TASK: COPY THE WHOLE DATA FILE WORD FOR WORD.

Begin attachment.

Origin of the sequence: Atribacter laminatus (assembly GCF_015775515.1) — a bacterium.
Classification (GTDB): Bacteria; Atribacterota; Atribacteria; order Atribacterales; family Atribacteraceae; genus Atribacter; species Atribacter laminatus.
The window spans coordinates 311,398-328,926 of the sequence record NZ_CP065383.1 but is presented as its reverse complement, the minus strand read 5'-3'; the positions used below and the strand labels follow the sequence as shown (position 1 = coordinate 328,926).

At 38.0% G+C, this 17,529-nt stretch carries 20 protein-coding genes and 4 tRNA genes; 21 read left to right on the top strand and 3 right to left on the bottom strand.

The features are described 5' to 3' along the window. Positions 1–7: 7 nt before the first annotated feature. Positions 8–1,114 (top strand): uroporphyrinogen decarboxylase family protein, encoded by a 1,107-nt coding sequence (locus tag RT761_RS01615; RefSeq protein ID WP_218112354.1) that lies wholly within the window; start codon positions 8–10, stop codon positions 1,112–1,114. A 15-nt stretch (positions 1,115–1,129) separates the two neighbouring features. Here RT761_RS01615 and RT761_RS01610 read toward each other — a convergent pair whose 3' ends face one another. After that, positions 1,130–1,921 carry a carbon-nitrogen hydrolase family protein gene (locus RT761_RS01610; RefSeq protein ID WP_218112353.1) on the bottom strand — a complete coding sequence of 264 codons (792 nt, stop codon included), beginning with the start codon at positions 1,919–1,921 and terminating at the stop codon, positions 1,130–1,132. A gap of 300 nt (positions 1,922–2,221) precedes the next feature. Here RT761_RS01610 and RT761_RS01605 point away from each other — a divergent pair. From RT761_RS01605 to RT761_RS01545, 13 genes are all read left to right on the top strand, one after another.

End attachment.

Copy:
Origin of the sequence: Atribacter laminatus (assembly GCF_015775515.1) — a bacterium.
Classification (GTDB): Bacteria; Atribacterota; Atribacteria; order Atribacterales; family Atribacteraceae; genus Atribacter; species Atribacter laminatus.
The window spans coordinates 311,398-328,926 of the sequence record NZ_CP065383.1 but is presented as its reverse complement, the minus strand read 5'-3'; the positions used below and the strand labels follow the sequence as shown (position 1 = coordinate 328,926).

At 38.0% G+C, this 17,529-nt stretch carries 20 protein-coding genes and 4 tRNA genes; 21 read left to right on the top strand and 3 right to left on the bottom strand.

The features are described 5' to 3' along the window. Positions 1–7: 7 nt before the first annotated feature. Positions 8–1,114 (top strand): uroporphyrinogen decarboxylase family protein, encoded by a 1,107-nt coding sequence (locus tag RT761_RS01615; RefSeq protein ID WP_218112354.1) that lies wholly within the window; start codon positions 8–10, stop codon positions 1,112–1,114. A 15-nt stretch (positions 1,115–1,129) separates the two neighbouring features. Here RT761_RS01615 and RT761_RS01610 read toward each other — a convergent pair whose 3' ends face one another. After that, positions 1,130–1,921 carry a carbon-nitrogen hydrolase family protein gene (locus RT761_RS01610; RefSeq protein ID WP_218112353.1) on the bottom strand — a complete coding sequence of 264 codons (792 nt, stop codon included), beginning with the start codon at positions 1,919–1,921 and terminating at the stop codon, positions 1,130–1,132. A gap of 300 nt (positions 1,922–2,221) precedes the next feature. Here RT761_RS01610 and RT761_RS01605 point away from each other — a divergent pair. From RT761_RS01605 to RT761_RS01545, 13 genes are all read left to right on the top strand, one after another.